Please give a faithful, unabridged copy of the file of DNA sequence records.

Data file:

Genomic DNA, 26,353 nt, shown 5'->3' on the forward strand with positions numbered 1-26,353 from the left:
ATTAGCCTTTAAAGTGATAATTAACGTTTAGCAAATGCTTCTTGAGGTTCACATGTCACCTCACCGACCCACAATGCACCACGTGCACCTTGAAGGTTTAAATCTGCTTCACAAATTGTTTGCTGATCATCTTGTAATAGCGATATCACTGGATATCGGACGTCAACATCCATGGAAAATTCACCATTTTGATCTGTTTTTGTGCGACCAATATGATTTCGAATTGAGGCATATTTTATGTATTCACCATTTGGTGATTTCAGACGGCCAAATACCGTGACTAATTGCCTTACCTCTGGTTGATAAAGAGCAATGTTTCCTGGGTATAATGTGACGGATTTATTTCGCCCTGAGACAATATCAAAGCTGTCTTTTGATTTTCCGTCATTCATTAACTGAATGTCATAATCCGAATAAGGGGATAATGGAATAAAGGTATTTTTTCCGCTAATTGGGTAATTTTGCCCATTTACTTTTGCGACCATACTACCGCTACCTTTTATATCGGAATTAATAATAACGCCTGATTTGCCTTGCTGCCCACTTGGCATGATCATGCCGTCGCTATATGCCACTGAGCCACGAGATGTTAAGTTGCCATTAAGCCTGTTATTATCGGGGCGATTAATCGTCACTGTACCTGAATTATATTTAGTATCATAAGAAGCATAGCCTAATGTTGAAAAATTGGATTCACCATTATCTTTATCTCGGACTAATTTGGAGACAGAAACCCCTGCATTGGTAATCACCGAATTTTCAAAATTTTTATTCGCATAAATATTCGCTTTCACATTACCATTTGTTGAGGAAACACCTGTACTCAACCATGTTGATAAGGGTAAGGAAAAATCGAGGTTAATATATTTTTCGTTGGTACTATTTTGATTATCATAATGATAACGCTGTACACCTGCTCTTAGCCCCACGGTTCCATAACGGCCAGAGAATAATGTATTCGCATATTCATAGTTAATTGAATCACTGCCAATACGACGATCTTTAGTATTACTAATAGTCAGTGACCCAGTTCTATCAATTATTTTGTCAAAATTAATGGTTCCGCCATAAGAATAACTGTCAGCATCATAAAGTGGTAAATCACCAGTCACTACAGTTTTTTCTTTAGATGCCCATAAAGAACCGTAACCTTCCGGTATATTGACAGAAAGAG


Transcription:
Genomic DNA, 26,353 nt, shown 5'->3' on the forward strand with positions numbered 1-26,353 from the left:
ATTAGCCTTTAAAGTGATAATTAACGTTTAGCAAATGCTTCTTGAGGTTCACATGTCACCTCACCGACCCACAATGCACCACGTGCACCTTGAAGGTTTAAATCTGCTTCACAAATTGTTTGCTGATCATCTTGTAATAGCGATATCACTGGATATCGGACGTCAACATCCATGGAAAATTCACCATTTTGATCTGTTTTTGTGCGACCAATATGATTTCGAATTGAGGCATATTTTATGTATTCACCATTTGGTGATTTCAGACGGCCAAATACCGTGACTAATTGCCTTACCTCTGGTTGATAAAGAGCAATGTTTCCTGGGTATAATGTGACGGATTTATTTCGCCCTGAGACAATATCAAAGCTGTCTTTTGATTTTCCGTCATTCATTAACTGAATGTCATAATCCGAATAAGGGGATAATGGAATAAAGGTATTTTTTCCGCTAATTGGGTAATTTTGCCCATTTACTTTTGCGACCATACTACCGCTACCTTTTATATCGGAATTAATAATAACGCCTGATTTGCCTTGCTGCCCACTTGGCATGATCATGCCGTCGCTATATGCCACTGAGCCACGAGATGTTAAGTTGCCATTAAGCCTGTTATTATCGGGGCGATTAATCGTCACTGTACCTGAATTATATTTAGTATCATAAGAAGCATAGCCTAATGTTGAAAAATTGGATTCACCATTATCTTTATCTCGGACTAATTTGGAGACAGAAACCCCTGCATTGGTAATCACCGAATTTTCAAAATTTTTATTCGCATAAATATTCGCTTTCACATTACCATTTGTTGAGGAAACACCTGTACTCAACCATGTTGATAAGGGTAAGGAAAAATCGAGGTTAATATATTTTTCGTTGGTACTATTTTGATTATCATAATGATAACGCTGTACACCTGCTCTTAGCCCCACGGTTCCATAACGGCCAGAGAATAATGTATTCGCATATTCATAGTTAATTGAATCACTGCCAATACGACGATCTTTAGTATTACTAATAGTCAGTGACCCAGTTCTATCAATTATTTTGTCAAAATTAATGGTTCCGCCATAAGAATAACTGTCAGCATCATAAAGTGGTAAATCACCAGTCACTACAGTTTTTTCTTTAGATGCCCATAAAGAACCGTAACCTTCCGGTATATTGACAGAAAGAG